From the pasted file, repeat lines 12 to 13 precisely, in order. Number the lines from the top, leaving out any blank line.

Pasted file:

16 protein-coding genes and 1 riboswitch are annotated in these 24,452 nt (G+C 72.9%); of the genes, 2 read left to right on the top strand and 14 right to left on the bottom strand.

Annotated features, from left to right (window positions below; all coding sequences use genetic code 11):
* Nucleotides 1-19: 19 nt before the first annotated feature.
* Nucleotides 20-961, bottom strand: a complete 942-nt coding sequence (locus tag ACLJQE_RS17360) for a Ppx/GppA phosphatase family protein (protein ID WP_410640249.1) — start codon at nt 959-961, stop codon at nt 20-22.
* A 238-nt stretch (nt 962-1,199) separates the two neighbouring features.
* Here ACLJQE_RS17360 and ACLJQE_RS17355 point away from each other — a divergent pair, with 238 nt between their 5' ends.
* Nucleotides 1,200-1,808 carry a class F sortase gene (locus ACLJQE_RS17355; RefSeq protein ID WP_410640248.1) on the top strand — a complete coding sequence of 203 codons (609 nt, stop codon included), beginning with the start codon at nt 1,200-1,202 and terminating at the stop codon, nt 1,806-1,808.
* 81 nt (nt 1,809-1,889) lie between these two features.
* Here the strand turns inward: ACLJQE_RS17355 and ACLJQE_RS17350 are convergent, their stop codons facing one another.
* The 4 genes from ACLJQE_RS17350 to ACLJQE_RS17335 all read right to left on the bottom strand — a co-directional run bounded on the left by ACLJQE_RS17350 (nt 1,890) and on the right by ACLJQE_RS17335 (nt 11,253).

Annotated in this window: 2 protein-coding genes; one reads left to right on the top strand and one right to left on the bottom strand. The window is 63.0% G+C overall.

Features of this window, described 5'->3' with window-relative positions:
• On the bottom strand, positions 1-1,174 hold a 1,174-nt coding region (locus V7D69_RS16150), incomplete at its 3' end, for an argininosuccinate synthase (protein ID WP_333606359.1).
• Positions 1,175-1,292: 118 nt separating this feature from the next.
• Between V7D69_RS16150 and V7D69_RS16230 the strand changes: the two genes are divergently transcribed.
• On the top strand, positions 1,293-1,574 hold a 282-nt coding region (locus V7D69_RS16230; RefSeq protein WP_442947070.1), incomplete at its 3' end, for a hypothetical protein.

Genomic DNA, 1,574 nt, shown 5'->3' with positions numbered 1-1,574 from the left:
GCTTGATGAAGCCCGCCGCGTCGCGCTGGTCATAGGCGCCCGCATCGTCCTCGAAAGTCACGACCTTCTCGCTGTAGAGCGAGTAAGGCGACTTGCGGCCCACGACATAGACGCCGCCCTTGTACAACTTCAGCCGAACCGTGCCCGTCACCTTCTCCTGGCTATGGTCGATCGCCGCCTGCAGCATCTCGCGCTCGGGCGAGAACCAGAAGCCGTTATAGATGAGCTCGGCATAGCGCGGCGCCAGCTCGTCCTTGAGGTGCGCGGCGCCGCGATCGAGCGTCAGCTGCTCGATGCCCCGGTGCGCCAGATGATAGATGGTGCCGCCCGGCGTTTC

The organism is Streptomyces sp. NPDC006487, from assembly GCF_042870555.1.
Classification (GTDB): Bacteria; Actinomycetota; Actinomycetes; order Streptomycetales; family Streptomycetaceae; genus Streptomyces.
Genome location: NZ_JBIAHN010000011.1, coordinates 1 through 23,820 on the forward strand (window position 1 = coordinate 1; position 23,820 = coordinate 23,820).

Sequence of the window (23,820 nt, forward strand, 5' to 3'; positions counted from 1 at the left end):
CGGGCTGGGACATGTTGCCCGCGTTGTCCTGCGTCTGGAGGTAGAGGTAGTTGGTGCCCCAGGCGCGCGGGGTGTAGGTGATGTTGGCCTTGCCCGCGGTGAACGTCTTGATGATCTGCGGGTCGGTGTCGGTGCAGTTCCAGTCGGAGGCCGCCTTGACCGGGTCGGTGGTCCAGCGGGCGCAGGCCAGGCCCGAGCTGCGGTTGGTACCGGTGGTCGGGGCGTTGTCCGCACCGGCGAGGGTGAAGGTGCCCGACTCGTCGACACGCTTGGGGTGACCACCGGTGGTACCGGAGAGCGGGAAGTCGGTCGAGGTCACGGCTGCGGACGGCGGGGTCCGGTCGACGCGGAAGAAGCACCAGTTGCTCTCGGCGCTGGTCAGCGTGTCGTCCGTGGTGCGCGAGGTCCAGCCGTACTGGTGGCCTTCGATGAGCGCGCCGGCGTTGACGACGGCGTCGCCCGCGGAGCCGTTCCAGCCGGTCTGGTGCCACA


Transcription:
Features of this window, described 5'->3' with window-relative positions:
• On the bottom strand, positions 1-1,174 hold a 1,174-nt coding region (locus V7D69_RS16150), incomplete at its 3' end, for an argininosuccinate synthase (protein ID WP_333606359.1).